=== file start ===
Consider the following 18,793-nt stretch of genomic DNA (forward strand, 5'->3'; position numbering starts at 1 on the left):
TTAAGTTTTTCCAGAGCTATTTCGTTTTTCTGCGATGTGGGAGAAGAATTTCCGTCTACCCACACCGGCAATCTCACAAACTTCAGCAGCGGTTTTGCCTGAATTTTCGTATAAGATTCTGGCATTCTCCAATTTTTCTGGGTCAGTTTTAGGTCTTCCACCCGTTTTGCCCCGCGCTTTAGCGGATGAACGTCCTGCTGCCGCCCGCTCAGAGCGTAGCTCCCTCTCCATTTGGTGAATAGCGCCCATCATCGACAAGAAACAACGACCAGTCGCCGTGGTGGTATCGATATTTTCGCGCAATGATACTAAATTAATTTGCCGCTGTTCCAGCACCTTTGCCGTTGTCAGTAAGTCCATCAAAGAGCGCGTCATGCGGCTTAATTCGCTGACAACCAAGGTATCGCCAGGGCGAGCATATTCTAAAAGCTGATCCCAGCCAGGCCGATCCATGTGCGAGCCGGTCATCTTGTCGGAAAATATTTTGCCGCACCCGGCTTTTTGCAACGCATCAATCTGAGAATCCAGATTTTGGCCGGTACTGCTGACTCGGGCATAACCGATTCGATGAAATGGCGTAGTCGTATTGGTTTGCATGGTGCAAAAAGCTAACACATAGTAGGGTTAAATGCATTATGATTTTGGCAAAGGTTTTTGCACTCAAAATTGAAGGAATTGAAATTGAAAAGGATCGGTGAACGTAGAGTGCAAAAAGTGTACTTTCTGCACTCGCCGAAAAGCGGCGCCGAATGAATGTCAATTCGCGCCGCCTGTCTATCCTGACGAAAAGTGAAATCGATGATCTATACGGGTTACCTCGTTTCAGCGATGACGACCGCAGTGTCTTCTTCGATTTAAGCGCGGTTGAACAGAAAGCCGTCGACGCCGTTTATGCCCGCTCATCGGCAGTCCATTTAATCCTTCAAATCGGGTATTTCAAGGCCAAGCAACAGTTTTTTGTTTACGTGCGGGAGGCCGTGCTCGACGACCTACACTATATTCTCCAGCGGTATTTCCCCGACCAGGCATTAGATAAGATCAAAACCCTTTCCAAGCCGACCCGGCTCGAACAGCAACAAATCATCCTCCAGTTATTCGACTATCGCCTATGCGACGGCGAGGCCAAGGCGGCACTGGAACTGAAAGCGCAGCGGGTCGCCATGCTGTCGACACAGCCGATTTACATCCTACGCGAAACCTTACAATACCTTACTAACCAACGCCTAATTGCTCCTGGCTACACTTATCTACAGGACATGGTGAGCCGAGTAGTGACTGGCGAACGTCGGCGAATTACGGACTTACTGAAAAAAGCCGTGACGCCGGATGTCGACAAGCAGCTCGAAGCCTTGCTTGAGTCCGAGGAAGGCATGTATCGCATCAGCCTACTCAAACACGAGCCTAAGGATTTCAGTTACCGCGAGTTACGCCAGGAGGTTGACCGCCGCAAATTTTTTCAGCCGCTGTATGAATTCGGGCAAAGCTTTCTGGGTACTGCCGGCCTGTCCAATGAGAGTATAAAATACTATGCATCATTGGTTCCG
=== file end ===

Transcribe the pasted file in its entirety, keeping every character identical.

Consider the following 18,793-nt stretch of genomic DNA (forward strand, 5'->3'; position numbering starts at 1 on the left):
TTAAGTTTTTCCAGAGCTATTTCGTTTTTCTGCGATGTGGGAGAAGAATTTCCGTCTACCCACACCGGCAATCTCACAAACTTCAGCAGCGGTTTTGCCTGAATTTTCGTATAAGATTCTGGCATTCTCCAATTTTTCTGGGTCAGTTTTAGGTCTTCCACCCGTTTTGCCCCGCGCTTTAGCGGATGAACGTCCTGCTGCCGCCCGCTCAGAGCGTAGCTCCCTCTCCATTTGGTGAATAGCGCCCATCATCGACAAGAAACAACGACCAGTCGCCGTGGTGGTATCGATATTTTCGCGCAATGATACTAAATTAATTTGCCGCTGTTCCAGCACCTTTGCCGTTGTCAGTAAGTCCATCAAAGAGCGCGTCATGCGGCTTAATTCGCTGACAACCAAGGTATCGCCAGGGCGAGCATATTCTAAAAGCTGATCCCAGCCAGGCCGATCCATGTGCGAGCCGGTCATCTTGTCGGAAAATATTTTGCCGCACCCGGCTTTTTGCAACGCATCAATCTGAGAATCCAGATTTTGGCCGGTACTGCTGACTCGGGCATAACCGATTCGATGAAATGGCGTAGTCGTATTGGTTTGCATGGTGCAAAAAGCTAACACATAGTAGGGTTAAATGCATTATGATTTTGGCAAAGGTTTTTGCACTCAAAATTGAAGGAATTGAAATTGAAAAGGATCGGTGAACGTAGAGTGCAAAAAGTGTACTTTCTGCACTCGCCGAAAAGCGGCGCCGAATGAATGTCAATTCGCGCCGCCTGTCTATCCTGACGAAAAGTGAAATCGATGATCTATACGGGTTACCTCGTTTCAGCGATGACGACCGCAGTGTCTTCTTCGATTTAAGCGCGGTTGAACAGAAAGCCGTCGACGCCGTTTATGCCCGCTCATCGGCAGTCCATTTAATCCTTCAAATCGGGTATTTCAAGGCCAAGCAACAGTTTTTTGTTTACGTGCGGGAGGCCGTGCTCGACGACCTACACTATATTCTCCAGCGGTATTTCCCCGACCAGGCATTAGATAAGATCAAAACCCTTTCCAAGCCGACCCGGCTCGAACAGCAACAAATCATCCTCCAGTTATTCGACTATCGCCTATGCGACGGCGAGGCCAAGGCGGCACTGGAACTGAAAGCGCAGCGGGTCGCCATGCTGTCGACACAGCCGATTTACATCCTACGCGAAACCTTACAATACCTTACTAACCAACGCCTAATTGCTCCTGGCTACACTTATCTACAGGACATGGTGAGCCGAGTAGTGACTGGCGAACGTCGGCGAATTACGGACTTACTGAAAAAAGCCGTGACGCCGGATGTCGACAAGCAGCTCGAAGCCTTGCTTGAGTCCGAGGAAGGCATGTATCGCATCAGCCTACTCAAACACGAGCCTAAGGATTTCAGTTACCGCGAGTTACGCCAGGAGGTTGACCGCCGCAAATTTTTTCAGCCGCTGTATGAATTCGGGCAAAGCTTTCTGGGTACTGCCGGCCTGTCCAATGAGAGTATAAAATACTATGCATCATTGGTTCCG